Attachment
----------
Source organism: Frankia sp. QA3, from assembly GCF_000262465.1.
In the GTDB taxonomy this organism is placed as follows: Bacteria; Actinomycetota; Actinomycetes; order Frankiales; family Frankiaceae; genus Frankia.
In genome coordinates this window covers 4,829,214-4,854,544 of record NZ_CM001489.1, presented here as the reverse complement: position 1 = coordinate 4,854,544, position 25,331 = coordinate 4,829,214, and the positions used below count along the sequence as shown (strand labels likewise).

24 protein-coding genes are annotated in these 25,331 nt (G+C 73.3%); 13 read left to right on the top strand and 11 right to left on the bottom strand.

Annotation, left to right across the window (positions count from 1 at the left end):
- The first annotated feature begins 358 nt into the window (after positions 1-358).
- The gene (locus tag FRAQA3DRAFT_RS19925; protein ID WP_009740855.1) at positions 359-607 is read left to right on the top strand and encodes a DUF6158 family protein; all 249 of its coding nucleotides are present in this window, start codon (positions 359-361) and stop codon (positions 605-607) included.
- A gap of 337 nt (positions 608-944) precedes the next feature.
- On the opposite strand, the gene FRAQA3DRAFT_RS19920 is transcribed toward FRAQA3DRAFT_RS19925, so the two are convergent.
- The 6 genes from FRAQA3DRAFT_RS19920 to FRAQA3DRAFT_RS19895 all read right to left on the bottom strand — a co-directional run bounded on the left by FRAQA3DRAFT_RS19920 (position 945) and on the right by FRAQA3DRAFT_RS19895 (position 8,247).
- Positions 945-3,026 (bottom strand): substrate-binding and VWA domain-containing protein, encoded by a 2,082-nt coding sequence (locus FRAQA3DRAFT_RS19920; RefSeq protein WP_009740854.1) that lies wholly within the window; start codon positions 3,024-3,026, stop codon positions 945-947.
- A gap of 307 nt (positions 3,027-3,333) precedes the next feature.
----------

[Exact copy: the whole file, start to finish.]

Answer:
Source organism: Frankia sp. QA3, from assembly GCF_000262465.1.
In the GTDB taxonomy this organism is placed as follows: Bacteria; Actinomycetota; Actinomycetes; order Frankiales; family Frankiaceae; genus Frankia.
In genome coordinates this window covers 4,829,214-4,854,544 of record NZ_CM001489.1, presented here as the reverse complement: position 1 = coordinate 4,854,544, position 25,331 = coordinate 4,829,214, and the positions used below count along the sequence as shown (strand labels likewise).

24 protein-coding genes are annotated in these 25,331 nt (G+C 73.3%); 13 read left to right on the top strand and 11 right to left on the bottom strand.

Annotation, left to right across the window (positions count from 1 at the left end):
- The first annotated feature begins 358 nt into the window (after positions 1-358).
- The gene (locus tag FRAQA3DRAFT_RS19925; protein ID WP_009740855.1) at positions 359-607 is read left to right on the top strand and encodes a DUF6158 family protein; all 249 of its coding nucleotides are present in this window, start codon (positions 359-361) and stop codon (positions 605-607) included.
- A gap of 337 nt (positions 608-944) precedes the next feature.
- On the opposite strand, the gene FRAQA3DRAFT_RS19920 is transcribed toward FRAQA3DRAFT_RS19925, so the two are convergent.
- The 6 genes from FRAQA3DRAFT_RS19920 to FRAQA3DRAFT_RS19895 all read right to left on the bottom strand — a co-directional run bounded on the left by FRAQA3DRAFT_RS19920 (position 945) and on the right by FRAQA3DRAFT_RS19895 (position 8,247).
- Positions 945-3,026 (bottom strand): substrate-binding and VWA domain-containing protein, encoded by a 2,082-nt coding sequence (locus FRAQA3DRAFT_RS19920; RefSeq protein WP_009740854.1) that lies wholly within the window; start codon positions 3,024-3,026, stop codon positions 945-947.
- A gap of 307 nt (positions 3,027-3,333) precedes the next feature.